"What do you know about it outlander," he said heatedly, then a puzzled look came over his face. "The Breton..." He looked more carefully at my face. "It is you, Breton," he finished.

"Well! Breton certainly sounds better than outlander. How about if I buy you a drink and we talk about what has befallen us since last we met?"

"You'll have to buy it here," he said. " I don't frequent the tradehouse."

"The trail south of town?" I asked. He nodded quickly and was on his way.

This time I was much more wary, and he did not take me by surprise. Perhaps he has gotten past needing the pretense of an ambush. "Ridiculous that they could blame me," he said as he stepped from the bushes. "There was no way I could have stood up to that Orc demon...then."

"Hard lessons since then?"

"Many," he said. "And many scars."

"And the burden of many corpses," I suggested. The man had grown up, spent centuries, in a simple mining village, living the simple life of a miner. The scars on his conscience marked him clearly; more clearly than whatever scars his shirt might conceal.

"You seem unburdened," he grated.

"You said it yourself. That Orc was a demon. A thief stealing from all sides; the legion, the empire, the miners...probably whoever he sold the artifacts to. I may have regrets about some that I've killed, but not him."

"I shed no tears for him either, but I regret that the end of his life and the ruin of my own did no good."

"The miners ended up with nothing," I said, "even the ones who do get to work."

"Right. The artifacts were gone, but most of the mine is still closed off. The general was furious that a soldier was killed, and never really got to the bottom of what had happened, so he doesn't see things in the same way you and I do. He sees the closure of the mine as fair punishment."

"How did you get blamed? And how are you still here?"

"I was conspicuously in the town while you were in the mine, and there was no way to convict me of the crime, so I'm a 'free man'...but the Orcs blame me. I had to learn to move fast...and kill. Then the Cammona Tong decided I was competition, and I had to learn to move faster...and kill more."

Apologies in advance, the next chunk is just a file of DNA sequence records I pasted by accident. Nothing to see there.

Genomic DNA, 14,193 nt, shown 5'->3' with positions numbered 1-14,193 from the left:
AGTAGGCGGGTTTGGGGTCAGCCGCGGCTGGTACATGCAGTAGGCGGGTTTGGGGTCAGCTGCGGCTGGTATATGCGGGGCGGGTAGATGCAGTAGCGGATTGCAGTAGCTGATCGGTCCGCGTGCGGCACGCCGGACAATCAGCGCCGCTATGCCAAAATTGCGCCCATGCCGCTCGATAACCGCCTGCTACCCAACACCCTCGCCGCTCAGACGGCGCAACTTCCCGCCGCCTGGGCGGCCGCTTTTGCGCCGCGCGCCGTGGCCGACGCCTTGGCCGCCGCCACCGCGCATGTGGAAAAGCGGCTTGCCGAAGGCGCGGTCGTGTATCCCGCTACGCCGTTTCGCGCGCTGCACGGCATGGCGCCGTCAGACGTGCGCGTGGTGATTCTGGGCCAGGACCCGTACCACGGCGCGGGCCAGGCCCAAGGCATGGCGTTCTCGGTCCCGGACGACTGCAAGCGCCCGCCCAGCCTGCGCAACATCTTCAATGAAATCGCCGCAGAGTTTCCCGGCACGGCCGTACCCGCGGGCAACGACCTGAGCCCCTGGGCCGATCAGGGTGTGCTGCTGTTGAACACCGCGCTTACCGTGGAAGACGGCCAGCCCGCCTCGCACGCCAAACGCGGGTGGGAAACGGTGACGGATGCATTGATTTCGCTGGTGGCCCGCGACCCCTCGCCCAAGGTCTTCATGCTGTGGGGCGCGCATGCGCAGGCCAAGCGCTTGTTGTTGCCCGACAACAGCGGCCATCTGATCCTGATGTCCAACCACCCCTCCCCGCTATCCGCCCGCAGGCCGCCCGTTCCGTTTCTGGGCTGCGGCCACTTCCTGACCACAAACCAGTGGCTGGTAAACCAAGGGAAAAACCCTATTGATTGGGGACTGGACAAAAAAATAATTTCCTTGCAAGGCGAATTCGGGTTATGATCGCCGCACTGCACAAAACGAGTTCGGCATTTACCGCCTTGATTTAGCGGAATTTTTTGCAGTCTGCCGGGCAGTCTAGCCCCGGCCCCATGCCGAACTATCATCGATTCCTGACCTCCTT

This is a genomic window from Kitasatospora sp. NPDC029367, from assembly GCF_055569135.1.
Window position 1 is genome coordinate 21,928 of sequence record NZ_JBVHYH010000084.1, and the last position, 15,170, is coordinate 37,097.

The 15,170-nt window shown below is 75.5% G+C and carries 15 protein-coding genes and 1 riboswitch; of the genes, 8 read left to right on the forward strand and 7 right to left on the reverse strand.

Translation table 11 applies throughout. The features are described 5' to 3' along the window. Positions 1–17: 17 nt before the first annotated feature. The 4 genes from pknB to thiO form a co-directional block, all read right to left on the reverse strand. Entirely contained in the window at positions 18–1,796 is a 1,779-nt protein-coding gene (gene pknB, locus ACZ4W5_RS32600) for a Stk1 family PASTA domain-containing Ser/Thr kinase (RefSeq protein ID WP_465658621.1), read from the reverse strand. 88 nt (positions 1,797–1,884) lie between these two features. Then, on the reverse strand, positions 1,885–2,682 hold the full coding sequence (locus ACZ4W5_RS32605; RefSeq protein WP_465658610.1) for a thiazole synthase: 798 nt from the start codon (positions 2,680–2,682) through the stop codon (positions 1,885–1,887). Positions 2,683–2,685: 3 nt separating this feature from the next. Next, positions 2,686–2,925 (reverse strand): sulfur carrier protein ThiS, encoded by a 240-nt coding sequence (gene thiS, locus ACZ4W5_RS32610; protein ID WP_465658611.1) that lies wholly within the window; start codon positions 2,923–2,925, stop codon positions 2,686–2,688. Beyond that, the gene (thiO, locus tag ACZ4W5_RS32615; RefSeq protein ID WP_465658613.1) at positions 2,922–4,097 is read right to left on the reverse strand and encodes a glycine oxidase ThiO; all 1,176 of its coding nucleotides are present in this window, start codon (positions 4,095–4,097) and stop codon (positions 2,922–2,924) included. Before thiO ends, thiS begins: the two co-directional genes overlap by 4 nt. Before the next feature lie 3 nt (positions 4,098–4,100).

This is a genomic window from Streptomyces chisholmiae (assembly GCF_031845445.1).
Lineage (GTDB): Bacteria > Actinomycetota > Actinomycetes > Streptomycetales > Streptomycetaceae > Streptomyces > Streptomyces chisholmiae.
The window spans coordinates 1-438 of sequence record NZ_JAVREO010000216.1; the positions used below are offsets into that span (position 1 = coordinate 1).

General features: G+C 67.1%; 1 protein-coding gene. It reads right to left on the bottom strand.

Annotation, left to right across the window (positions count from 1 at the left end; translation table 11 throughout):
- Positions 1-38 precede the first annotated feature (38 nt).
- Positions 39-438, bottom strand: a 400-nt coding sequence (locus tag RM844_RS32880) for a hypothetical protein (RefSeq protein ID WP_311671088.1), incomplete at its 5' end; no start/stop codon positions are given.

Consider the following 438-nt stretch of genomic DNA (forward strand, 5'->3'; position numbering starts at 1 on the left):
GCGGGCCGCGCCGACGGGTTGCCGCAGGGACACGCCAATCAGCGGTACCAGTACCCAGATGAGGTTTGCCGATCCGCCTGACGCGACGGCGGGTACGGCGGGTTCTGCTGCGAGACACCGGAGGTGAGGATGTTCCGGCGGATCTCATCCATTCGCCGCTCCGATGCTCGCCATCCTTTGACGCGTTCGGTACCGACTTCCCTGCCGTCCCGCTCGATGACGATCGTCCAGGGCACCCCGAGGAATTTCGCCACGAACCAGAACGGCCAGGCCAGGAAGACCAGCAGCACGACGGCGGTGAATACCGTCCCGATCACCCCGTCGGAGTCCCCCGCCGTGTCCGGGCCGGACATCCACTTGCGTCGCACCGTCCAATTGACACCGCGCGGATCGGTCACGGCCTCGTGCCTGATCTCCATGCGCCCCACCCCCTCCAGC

"War is at hand," I said. "Moving fast will serve you well, and it's better to kill than be killed, especially by the likes of the Cammona Tong, or the minions of House Dagoth."

"House wars," he sneered. "They make no difference. Redoran, Hlaalu, either one will turn their people over to the empire as long as they get to keep their manors. You think House Dagoth would do any worse?"

"I know they would," I said. "I've seen it myself."

We stood beside the trail. Neither of us had asked for the violence that fills our lives. I have come to terms with it. There are killers far worse than me, and true evil in the world. Hainab's life had changed the first time he crossed my path. I hoped it would again.

"You would do better if you got away from here," I said.

"How? I know the coast. I know the people; who I can trust. I wasn't raised to be a smuggler...or a killer..."

"I know." I pressed a bag of coins into his hands. "Your people will need the skills you've learned. All of your people. Catch the caravan to Ald-ruhn. No one will know you there. There's an Ashlander turned merchant, retired. You'll find him at the Ald Skar. He can tell you how to survive with the Ashlanders, and where to find the Urshilaku. Speak to Zabamund. Tell him you are friend to clanfriend Arvil Bren."

I don't know if he will go. I don't know if he will survive the journey, or the coming war. I only hope that he will find that he had to learn to fight for a reason.

3 Comments:

Anonymous mikekearn said...

Yet another great chapter. You have a true talent for bringing an already vivid game to true life, making everything seem far more real than the best interactive game.

11:13 PM  
Anonymous Anonymous said...

tremendous reading. Thank you, as mikekearn says, your journal brings Morrowind to life.

-Angela

12:21 AM  
Blogger Joseph said...

Now that was very, very good. A character's response to violence and other extreme stress is something I always find interesting.

- Joseph.

6:41 AM